JOHN:  I can talk about it a little bit, just in a really simple example. I went through the unconscious bias test. I can dig up the URL for that but it basically shows you images of different people and words describing them like this is a female compared to scientists. The amount of time you spend being able to compare how associated the words are, indicates whether you have think that maybe women aren’t cut out to be scientists. These very unconscious biases that obviously, I consciously trying to counteract but through taking this test, I realized that I have these unconscious biases that by default, my brain is going to automatically be saying, “Oh, that woman probably isn’t a scientist,” even if I’ve had a meeting of scientists and half of the people there are women.

Knowing that, I can now counteract it every time I notice my brain making that default assumption and so I can say, “Wait a minute. Stop that. Stop that assumption. Let’s flatten everything out and reassess the audience that I’m working with or whatever.” It’s just one example, where if I wasn’t aware that I was doing that and I allow that to just influence my thinking in the way I treated the people I was interacting with and by just assuming all the women there weren’t scientists, that would be a problem for me because I would be limiting the people that I could have good conversations with or the people that I could hire into my science team if I was doing such a thing or things like that. I would be just automatically dismissing all these people from the contributions that they could be making. That I think, is one simple but for at least, clear cut example.

CORALINE:  Yeah. If you’re devaluing people, even unconsciously, that’s going to affect the work that you do because you’re not going to be learning from them. You’re not going to be tapping their expertise, you’re not going to be tapping to their life experiences because of those default assumptions, right?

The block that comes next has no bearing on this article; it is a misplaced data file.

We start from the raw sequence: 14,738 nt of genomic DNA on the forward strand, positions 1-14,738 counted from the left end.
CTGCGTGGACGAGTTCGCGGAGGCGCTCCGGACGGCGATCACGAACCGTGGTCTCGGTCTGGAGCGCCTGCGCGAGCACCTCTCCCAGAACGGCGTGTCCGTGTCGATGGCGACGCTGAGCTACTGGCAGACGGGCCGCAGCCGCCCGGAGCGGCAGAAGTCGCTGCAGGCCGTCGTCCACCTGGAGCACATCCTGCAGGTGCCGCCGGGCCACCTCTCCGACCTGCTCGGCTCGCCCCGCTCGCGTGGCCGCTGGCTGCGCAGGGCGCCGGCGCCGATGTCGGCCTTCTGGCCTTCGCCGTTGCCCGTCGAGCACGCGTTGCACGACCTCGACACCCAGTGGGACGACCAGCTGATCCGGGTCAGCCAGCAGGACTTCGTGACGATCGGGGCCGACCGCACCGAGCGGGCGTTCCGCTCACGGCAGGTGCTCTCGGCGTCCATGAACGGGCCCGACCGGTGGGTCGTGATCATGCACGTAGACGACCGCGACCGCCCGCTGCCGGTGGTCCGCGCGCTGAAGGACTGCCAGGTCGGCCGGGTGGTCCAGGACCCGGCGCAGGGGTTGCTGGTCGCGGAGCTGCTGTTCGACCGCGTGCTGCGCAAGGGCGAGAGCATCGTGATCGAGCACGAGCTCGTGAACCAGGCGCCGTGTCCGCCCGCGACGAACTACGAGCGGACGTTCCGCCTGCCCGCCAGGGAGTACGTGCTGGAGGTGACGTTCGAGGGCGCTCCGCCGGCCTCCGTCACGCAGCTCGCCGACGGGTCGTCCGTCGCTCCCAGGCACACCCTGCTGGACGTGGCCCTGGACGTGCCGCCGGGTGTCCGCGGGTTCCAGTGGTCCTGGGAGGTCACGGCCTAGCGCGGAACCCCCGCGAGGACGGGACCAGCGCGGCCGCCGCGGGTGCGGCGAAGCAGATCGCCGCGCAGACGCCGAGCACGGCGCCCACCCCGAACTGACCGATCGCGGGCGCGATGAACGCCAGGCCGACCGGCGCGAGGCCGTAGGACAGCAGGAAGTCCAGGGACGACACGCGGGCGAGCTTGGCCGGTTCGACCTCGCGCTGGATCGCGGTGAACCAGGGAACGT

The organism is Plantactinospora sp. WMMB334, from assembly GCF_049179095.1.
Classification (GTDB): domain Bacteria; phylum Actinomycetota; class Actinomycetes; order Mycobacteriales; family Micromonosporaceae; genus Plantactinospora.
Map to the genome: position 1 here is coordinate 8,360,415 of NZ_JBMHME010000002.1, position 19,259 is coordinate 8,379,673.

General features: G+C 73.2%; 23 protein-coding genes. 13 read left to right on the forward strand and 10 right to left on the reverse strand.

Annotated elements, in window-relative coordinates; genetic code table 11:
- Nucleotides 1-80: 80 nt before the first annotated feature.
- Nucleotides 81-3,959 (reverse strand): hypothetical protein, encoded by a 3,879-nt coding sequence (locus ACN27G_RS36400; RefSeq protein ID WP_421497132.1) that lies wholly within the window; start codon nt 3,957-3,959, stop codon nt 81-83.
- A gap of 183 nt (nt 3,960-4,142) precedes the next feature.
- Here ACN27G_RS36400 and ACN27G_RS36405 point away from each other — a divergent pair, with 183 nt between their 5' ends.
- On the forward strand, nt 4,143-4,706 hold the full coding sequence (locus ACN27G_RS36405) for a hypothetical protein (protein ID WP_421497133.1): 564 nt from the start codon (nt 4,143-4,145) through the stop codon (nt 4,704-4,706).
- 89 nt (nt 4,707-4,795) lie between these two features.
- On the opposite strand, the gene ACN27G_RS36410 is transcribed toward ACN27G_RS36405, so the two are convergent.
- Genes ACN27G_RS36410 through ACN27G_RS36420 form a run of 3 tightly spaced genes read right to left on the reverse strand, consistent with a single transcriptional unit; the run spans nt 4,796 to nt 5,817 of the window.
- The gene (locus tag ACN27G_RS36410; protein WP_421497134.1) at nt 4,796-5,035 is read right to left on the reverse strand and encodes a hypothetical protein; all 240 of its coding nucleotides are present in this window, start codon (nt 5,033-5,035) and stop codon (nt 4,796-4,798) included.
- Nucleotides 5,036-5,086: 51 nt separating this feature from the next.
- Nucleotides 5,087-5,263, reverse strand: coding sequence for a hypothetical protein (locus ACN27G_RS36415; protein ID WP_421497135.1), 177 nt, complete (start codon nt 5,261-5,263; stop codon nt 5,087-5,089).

JOHN:  Or I’ll be designing my scientific studies where all the participants are men, so we don’t get any useful data on how whatever the thing is affecting women and non-binary people and so therefore, it’s really skewed and then we bring to the market and it doesn’t succeed, there’s so many side effects that can come out of that.

CHRISTINA:  What I’d like to point out here is that I don’t think that this is necessarily like a white or male privilege problem. I think that part is a human problem. I feel like we’re always pushing the blame to one side versus saying, “I think it’s something that we all should look at, including people of color and non-binary folks,” because it’s a human problem. There are times when I caught myself being biased and I’m a woman of color. I think it’s just something to think about.

CORALINE:  Yeah. The bias is definitely universal. The difference is the power differential, thought. I don’t mind being more critical or cis-gender or heterosexual white males because they’re in the intersection that has power over more people but your point is amazing, Christina. Everyone does have that bias and it doesn’t affect everyone. I think it’s a fundamental problem with the way that we’re wired and the way we’re socialized. We’re definitely products of our society. We’re also products of our evolution. These are things that, as you point out, everyone should be working on.